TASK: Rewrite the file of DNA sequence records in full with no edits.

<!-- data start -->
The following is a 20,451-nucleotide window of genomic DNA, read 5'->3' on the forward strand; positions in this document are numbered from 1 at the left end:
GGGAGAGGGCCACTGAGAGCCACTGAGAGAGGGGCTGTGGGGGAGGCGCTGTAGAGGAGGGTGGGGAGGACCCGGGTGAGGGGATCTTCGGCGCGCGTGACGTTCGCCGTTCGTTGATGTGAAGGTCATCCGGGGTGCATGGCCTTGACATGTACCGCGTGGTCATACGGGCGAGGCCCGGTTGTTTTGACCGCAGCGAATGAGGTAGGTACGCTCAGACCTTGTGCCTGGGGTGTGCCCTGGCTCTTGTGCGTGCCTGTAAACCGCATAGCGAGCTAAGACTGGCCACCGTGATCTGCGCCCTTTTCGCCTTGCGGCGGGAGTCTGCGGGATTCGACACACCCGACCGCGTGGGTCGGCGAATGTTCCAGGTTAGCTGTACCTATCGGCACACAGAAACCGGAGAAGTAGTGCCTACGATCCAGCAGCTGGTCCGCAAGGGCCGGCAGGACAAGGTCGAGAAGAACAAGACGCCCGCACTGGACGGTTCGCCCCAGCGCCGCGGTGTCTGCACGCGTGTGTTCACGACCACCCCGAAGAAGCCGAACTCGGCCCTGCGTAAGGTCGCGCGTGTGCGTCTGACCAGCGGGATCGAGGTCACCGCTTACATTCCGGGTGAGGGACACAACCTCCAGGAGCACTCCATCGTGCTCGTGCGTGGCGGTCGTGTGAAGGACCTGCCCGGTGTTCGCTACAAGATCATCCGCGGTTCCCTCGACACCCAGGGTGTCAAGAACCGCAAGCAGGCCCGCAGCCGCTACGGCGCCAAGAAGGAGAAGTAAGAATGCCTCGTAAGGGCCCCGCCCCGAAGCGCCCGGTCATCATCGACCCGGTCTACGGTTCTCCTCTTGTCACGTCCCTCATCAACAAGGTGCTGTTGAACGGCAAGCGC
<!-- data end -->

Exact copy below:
The following is a 20,451-nucleotide window of genomic DNA, read 5'->3' on the forward strand; positions in this document are numbered from 1 at the left end:
GGGAGAGGGCCACTGAGAGCCACTGAGAGAGGGGCTGTGGGGGAGGCGCTGTAGAGGAGGGTGGGGAGGACCCGGGTGAGGGGATCTTCGGCGCGCGTGACGTTCGCCGTTCGTTGATGTGAAGGTCATCCGGGGTGCATGGCCTTGACATGTACCGCGTGGTCATACGGGCGAGGCCCGGTTGTTTTGACCGCAGCGAATGAGGTAGGTACGCTCAGACCTTGTGCCTGGGGTGTGCCCTGGCTCTTGTGCGTGCCTGTAAACCGCATAGCGAGCTAAGACTGGCCACCGTGATCTGCGCCCTTTTCGCCTTGCGGCGGGAGTCTGCGGGATTCGACACACCCGACCGCGTGGGTCGGCGAATGTTCCAGGTTAGCTGTACCTATCGGCACACAGAAACCGGAGAAGTAGTGCCTACGATCCAGCAGCTGGTCCGCAAGGGCCGGCAGGACAAGGTCGAGAAGAACAAGACGCCCGCACTGGACGGTTCGCCCCAGCGCCGCGGTGTCTGCACGCGTGTGTTCACGACCACCCCGAAGAAGCCGAACTCGGCCCTGCGTAAGGTCGCGCGTGTGCGTCTGACCAGCGGGATCGAGGTCACCGCTTACATTCCGGGTGAGGGACACAACCTCCAGGAGCACTCCATCGTGCTCGTGCGTGGCGGTCGTGTGAAGGACCTGCCCGGTGTTCGCTACAAGATCATCCGCGGTTCCCTCGACACCCAGGGTGTCAAGAACCGCAAGCAGGCCCGCAGCCGCTACGGCGCCAAGAAGGAGAAGTAAGAATGCCTCGTAAGGGCCCCGCCCCGAAGCGCCCGGTCATCATCGACCCGGTCTACGGTTCTCCTCTTGTCACGTCCCTCATCAACAAGGTGCTGTTGAACGGCAAGCGC